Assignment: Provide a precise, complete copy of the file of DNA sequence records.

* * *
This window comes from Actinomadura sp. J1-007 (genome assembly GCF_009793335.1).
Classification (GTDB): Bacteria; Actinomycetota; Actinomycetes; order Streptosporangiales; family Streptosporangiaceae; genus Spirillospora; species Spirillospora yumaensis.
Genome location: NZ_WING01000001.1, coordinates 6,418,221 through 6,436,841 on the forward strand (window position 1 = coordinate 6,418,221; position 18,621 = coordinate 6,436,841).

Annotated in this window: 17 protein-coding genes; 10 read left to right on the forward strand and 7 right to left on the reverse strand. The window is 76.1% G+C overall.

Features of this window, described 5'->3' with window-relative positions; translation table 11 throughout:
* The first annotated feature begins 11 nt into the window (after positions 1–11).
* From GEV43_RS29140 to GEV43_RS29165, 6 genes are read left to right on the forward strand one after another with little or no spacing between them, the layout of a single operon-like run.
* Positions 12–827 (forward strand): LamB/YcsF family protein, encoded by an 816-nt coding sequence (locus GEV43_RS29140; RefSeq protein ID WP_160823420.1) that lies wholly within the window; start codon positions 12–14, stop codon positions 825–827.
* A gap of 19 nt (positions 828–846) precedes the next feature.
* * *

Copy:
This window comes from Actinomadura sp. J1-007 (genome assembly GCF_009793335.1).
Classification (GTDB): Bacteria; Actinomycetota; Actinomycetes; order Streptosporangiales; family Streptosporangiaceae; genus Spirillospora; species Spirillospora yumaensis.
Genome location: NZ_WING01000001.1, coordinates 6,418,221 through 6,436,841 on the forward strand (window position 1 = coordinate 6,418,221; position 18,621 = coordinate 6,436,841).

Annotated in this window: 17 protein-coding genes; 10 read left to right on the forward strand and 7 right to left on the reverse strand. The window is 76.1% G+C overall.

Features of this window, described 5'->3' with window-relative positions; translation table 11 throughout:
* The first annotated feature begins 11 nt into the window (after positions 1–11).
* From GEV43_RS29140 to GEV43_RS29165, 6 genes are read left to right on the forward strand one after another with little or no spacing between them, the layout of a single operon-like run.
* Positions 12–827 (forward strand): LamB/YcsF family protein, encoded by an 816-nt coding sequence (locus GEV43_RS29140; RefSeq protein ID WP_160823420.1) that lies wholly within the window; start codon positions 12–14, stop codon positions 825–827.
* A gap of 19 nt (positions 828–846) precedes the next feature.